Utica Gets First Look At Proposed Youth Common Council
The City of Utica got its first look at the recently proposed Youth Common Council during an informal meeting at St. Francis DeSales School.
More than 20 people and seven of the city's nine Common Council members attended the open forum to meet with the students and discuss what their role would be.
The students range from 14 to 17 years old, and come from different Utica wards, mirroring their counterparts. Each has also shown leadership within their community and have a keen interest in politics.
Councilman Jerome McKinsey helped to organize the Youth Common Council. He says this could be the beginning of a bright future.
"They'll have the authority of input," McKinsey said. "They're going to be the voice of the youth. They're going to look at legislation situations within the city from the youth point of view, which is something the Common Council never had."
Delvin Moody, 17, helped McKinsey to establish the council, and says there are opportunities for both groups to learn from one another and work together.
"There is a need for youth involvement in the city," Moody said. "There is a need for youth to be a part of local government and of decision making, as well as that educational microcosm of youth. So, I think to have leadership -local officials- to support us, I think that's major."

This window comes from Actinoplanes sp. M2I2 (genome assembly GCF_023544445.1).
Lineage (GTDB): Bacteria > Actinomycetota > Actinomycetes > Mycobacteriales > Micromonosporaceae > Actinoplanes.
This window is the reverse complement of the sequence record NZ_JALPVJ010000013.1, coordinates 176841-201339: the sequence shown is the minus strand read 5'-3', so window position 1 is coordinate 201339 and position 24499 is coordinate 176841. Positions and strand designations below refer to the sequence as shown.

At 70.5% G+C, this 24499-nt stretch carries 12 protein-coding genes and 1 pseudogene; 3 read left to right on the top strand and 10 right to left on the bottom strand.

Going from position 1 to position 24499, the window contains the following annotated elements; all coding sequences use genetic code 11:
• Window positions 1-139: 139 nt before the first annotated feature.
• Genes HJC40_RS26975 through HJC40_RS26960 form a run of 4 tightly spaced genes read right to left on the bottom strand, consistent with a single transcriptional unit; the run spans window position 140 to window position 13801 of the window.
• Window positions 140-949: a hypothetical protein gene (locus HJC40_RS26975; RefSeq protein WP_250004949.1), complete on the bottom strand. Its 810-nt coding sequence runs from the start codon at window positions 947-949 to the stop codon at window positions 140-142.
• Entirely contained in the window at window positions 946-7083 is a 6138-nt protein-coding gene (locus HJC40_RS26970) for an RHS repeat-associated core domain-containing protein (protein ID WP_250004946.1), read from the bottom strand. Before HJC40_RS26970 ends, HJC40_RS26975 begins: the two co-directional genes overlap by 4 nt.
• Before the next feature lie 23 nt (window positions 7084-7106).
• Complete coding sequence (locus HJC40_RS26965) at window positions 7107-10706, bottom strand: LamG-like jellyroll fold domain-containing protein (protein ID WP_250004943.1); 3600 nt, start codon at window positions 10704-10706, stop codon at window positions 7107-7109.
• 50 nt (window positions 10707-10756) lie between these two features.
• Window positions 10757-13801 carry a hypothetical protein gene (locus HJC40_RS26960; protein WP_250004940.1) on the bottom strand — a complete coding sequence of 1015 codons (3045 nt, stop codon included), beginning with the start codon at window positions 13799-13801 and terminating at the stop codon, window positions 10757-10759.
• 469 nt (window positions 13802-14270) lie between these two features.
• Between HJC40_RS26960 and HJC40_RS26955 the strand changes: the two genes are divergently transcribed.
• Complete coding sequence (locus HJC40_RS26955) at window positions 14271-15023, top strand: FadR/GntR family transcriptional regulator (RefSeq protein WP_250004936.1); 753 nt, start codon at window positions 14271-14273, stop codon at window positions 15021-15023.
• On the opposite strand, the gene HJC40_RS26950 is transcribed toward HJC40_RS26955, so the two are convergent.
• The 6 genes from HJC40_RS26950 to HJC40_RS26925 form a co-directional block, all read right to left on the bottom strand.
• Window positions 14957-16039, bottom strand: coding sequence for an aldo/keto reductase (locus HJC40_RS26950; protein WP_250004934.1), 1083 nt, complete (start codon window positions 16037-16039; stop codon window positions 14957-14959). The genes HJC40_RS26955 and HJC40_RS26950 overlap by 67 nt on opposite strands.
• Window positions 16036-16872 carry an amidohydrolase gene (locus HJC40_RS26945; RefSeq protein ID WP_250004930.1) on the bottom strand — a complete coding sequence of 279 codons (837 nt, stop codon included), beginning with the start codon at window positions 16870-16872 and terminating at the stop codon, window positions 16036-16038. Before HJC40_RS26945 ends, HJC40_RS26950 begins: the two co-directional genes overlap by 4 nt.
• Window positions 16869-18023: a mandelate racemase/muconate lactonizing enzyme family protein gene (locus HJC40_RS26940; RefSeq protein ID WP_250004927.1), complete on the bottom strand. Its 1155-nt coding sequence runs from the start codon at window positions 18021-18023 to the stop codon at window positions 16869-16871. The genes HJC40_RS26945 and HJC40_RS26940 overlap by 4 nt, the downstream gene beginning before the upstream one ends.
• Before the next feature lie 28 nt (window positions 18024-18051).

Moody isn't the only one with a strong connection to civicism. When Trinh Truong, 15, was asked to participate as a charter member, she knew she could do something great for Utica. She says it's everyone's job to make the city they live in thrive.
"When we grow up in a few years, we'll be the generation that's voting," Truong said. "We'll be the people that are putting people in office; we might even be some of the people in office. I think it's really important to bring back the understanding and the connect between people and politics, and to just generally bring back the sense of civic humanism."
McKinsey also says this may be the first youth council in New York State, and is modeled off a similar group in Milwaukee.
"I told them to be very excited, they're blazing the trails," McKinsey said. "I told them that a lot of our leaders are going to want to meet them and talk with them. When this falls on the ears of the leaders, I asked the leaders to take the first step and stick your hand out and introduce yourself to the youth council, and welcome them in to part of the process."
The Common Council will vote on the formation of the Youth Common Council this Wednesday. It is expected to have full support.